Our Data Security Laws Update 9:07, April 27, 2017

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Our Data Security Laws Update

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We have written a lot about data security risks like password reuse, the value of data security training, employee negligence, and cybersecurity enforcement actions. Every so often, we write about data security legal updates. This post summarizes four posts that discussed data security laws, explains if they are still up to date, and supplies takeaways.

International Data Security Laws

EU Privacy Shield

On July 12, 2016, the EU approved a framework for transferring European citizen data to the US. Known as the EU Privacy Shield Framework or, “Privacy Shield,” it requires US companies to take extra precautions to protect the privacy of personal information belonging to EU citizens when that data crosses the Atlantic. Specifically, it requires US companies to maintain a privacy policy, ensure third party agents maintain the same level of privacy protections, and a commitment to handle only only the least amount of secure data as possible, among others.

The data security language of the Privacy Shield has not changed since we published the post. The biggest update is the rollout of the Swiss-U.S. Privacy Shield Framework, a “valid legal mechanism to comply with Swiss requirements when transferring personal data from Switzerland to the United States.” Companies can sign on to either or both frameworks and comply with the law. Additionally, the General Data Protection Regulation (GDPR) is a similar data security law with international reach that is already having considerable impact on companies despite not being effective until 2018.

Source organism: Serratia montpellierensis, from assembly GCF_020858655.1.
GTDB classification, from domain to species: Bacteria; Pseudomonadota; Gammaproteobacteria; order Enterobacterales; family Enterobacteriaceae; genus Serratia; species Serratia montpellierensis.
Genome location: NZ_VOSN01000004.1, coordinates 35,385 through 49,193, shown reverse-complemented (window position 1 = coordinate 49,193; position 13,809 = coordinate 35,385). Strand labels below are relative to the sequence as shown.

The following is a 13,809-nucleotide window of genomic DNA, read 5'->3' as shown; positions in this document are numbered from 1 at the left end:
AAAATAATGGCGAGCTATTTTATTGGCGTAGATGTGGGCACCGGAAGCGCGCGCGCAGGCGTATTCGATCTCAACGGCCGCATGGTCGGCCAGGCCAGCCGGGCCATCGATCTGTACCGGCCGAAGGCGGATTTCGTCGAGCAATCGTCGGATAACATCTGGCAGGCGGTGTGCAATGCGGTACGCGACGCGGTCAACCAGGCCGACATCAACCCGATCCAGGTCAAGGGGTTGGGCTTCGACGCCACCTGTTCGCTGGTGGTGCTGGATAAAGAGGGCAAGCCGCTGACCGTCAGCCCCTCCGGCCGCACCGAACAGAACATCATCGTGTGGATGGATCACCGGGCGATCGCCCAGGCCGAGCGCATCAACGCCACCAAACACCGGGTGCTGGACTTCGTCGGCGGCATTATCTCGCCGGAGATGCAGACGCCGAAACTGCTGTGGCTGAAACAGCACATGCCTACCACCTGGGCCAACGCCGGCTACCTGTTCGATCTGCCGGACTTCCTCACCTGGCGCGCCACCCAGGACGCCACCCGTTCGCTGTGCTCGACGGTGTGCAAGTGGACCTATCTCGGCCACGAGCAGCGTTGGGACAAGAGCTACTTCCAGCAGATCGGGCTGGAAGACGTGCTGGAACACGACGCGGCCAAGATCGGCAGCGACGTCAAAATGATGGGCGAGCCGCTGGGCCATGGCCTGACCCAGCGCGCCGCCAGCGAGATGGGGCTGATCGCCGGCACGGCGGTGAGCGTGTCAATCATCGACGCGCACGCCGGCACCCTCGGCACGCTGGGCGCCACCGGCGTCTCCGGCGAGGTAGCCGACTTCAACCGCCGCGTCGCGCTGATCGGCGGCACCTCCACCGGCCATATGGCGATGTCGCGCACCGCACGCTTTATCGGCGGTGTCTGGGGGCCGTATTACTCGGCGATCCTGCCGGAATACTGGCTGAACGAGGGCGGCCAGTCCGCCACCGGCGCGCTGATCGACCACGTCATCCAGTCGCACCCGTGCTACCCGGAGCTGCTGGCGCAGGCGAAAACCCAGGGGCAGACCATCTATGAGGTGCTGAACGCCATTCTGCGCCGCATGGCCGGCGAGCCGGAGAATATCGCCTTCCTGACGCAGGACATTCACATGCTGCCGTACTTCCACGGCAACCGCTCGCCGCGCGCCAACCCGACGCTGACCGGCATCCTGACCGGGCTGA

The Takeaway

While joining the EU Privacy Shield is voluntary for US businesses, businesses should pay attention to how the Privacy Shield defines “personal information” because it’s much broader than most language found in the United States and is similar to what the GDPR demands.

State Data Security Laws

In addition to federal law and agency powers, companies should look to states to understand their data security obligations. California, New Mexico, and New York passed laws that are effective in 2017. The other states mentioned in this post, Alabama and Indiana, have not yet passed their data security laws.


California expanded its data breach notification law to require companies to notify consumers if the security of encrypted personal information is breached or if the encryption key or security credential is also compromised. Before, California law only required notification for the release of unencrypted personal information. The law was effective January 1, 2017.

New Mexico

New Mexico was one of many states to introduce new data security laws for the 2017 sessions. New Mexico’s Data Breach Notification Act, aka H.B. 15, requires any person who gathers and stores personal information of New Mexico residents (like social security numbers or biometric information when paired with their name) to “implement and maintain reasonable security procedures and practices” and notify people if their personal information has been breached.

The New Mexico law is effective June 1, 2017.

New York

To much fanfare, the New York State Department of Financial Services, a state regulator, passed the final version of its cybersecurity regulation for financial services companies. The data security law institutes a legion of requirements such as specifying the kind of nonpublic information that must be protected, cybersecurity programs and policies that companies must develop, and multiple security measures companies must incorporate to assess, monitor, and prepare for potential data breaches. It applies only to financial institutions regulated by the state agency.

The final version did not change much from its previous version, except for providing more ways for smaller financial institutions to be exempt. Data security training is still required, and must be completed by these financial institutions by March 1, 2018.


There is no official federal data security statute that applies to all industries and all states, yet. Nonetheless, all companies should be proactive in establishing appropriate data security standards for their size, risk profile, industry and operations. Learn more about Online Data Security training or read a white paper on what makes effective data security training.

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Douglas Kelly
Douglas Kelly is EverFi's lead legal editor. He writes on corporate compliance and culture, analyzing new case law, legislation and regulations affecting US companies. Before joining EverFi, he litigated federal and state employment cases and wrote about legal trends. He earned his JD from Berkeley Law and BBA from Emory University.

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